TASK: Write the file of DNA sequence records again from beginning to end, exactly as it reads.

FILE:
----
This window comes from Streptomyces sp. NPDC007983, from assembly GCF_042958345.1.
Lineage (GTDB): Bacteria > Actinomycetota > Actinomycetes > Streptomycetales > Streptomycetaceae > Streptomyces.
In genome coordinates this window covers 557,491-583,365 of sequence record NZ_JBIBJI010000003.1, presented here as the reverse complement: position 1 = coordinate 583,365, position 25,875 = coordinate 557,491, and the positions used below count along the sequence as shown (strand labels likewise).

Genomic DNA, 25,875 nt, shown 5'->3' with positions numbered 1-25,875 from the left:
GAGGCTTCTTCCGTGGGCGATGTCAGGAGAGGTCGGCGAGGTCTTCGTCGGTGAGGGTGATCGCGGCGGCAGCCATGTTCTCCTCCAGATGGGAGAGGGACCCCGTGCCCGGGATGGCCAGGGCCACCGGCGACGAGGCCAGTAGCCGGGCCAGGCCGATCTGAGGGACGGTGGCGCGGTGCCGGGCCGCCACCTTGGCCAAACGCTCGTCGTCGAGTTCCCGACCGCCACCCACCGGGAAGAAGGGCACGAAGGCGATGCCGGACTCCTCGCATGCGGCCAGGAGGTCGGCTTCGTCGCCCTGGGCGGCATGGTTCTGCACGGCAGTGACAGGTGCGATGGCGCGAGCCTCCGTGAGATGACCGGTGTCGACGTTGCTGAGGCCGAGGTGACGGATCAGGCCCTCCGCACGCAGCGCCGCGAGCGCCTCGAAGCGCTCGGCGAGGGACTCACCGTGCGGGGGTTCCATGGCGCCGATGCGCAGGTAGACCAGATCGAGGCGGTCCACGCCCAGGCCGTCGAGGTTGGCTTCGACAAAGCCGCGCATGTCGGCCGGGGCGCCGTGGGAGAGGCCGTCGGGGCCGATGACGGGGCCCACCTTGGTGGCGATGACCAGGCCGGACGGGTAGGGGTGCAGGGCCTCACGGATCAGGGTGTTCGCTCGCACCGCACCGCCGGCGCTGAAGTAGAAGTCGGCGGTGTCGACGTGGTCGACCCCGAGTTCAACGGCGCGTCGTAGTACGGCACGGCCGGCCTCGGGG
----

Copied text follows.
This window comes from Streptomyces sp. NPDC007983, from assembly GCF_042958345.1.
Lineage (GTDB): Bacteria > Actinomycetota > Actinomycetes > Streptomycetales > Streptomycetaceae > Streptomyces.
In genome coordinates this window covers 557,491-583,365 of sequence record NZ_JBIBJI010000003.1, presented here as the reverse complement: position 1 = coordinate 583,365, position 25,875 = coordinate 557,491, and the positions used below count along the sequence as shown (strand labels likewise).

Genomic DNA, 25,875 nt, shown 5'->3' with positions numbered 1-25,875 from the left:
GAGGCTTCTTCCGTGGGCGATGTCAGGAGAGGTCGGCGAGGTCTTCGTCGGTGAGGGTGATCGCGGCGGCAGCCATGTTCTCCTCCAGATGGGAGAGGGACCCCGTGCCCGGGATGGCCAGGGCCACCGGCGACGAGGCCAGTAGCCGGGCCAGGCCGATCTGAGGGACGGTGGCGCGGTGCCGGGCCGCCACCTTGGCCAAACGCTCGTCGTCGAGTTCCCGACCGCCACCCACCGGGAAGAAGGGCACGAAGGCGATGCCGGACTCCTCGCATGCGGCCAGGAGGTCGGCTTCGTCGCCCTGGGCGGCATGGTTCTGCACGGCAGTGACAGGTGCGATGGCGCGAGCCTCCGTGAGATGACCGGTGTCGACGTTGCTGAGGCCGAGGTGACGGATCAGGCCCTCCGCACGCAGCGCCGCGAGCGCCTCGAAGCGCTCGGCGAGGGACTCACCGTGCGGGGGTTCCATGGCGCCGATGCGCAGGTAGACCAGATCGAGGCGGTCCACGCCCAGGCCGTCGAGGTTGGCTTCGACAAAGCCGCGCATGTCGGCCGGGGCGCCGTGGGAGAGGCCGTCGGGGCCGATGACGGGGCCCACCTTGGTGGCGATGACCAGGCCGGACGGGTAGGGGTGCAGGGCCTCACGGATCAGGGTGTTCGCTCGCACCGCACCGCCGGCGCTGAAGTAGAAGTCGGCGGTGTCGACGTGGTCGACCCCGAGTTCAACGGCGCGTCGTAGTACGGCACGGCCGGCCTCGGGG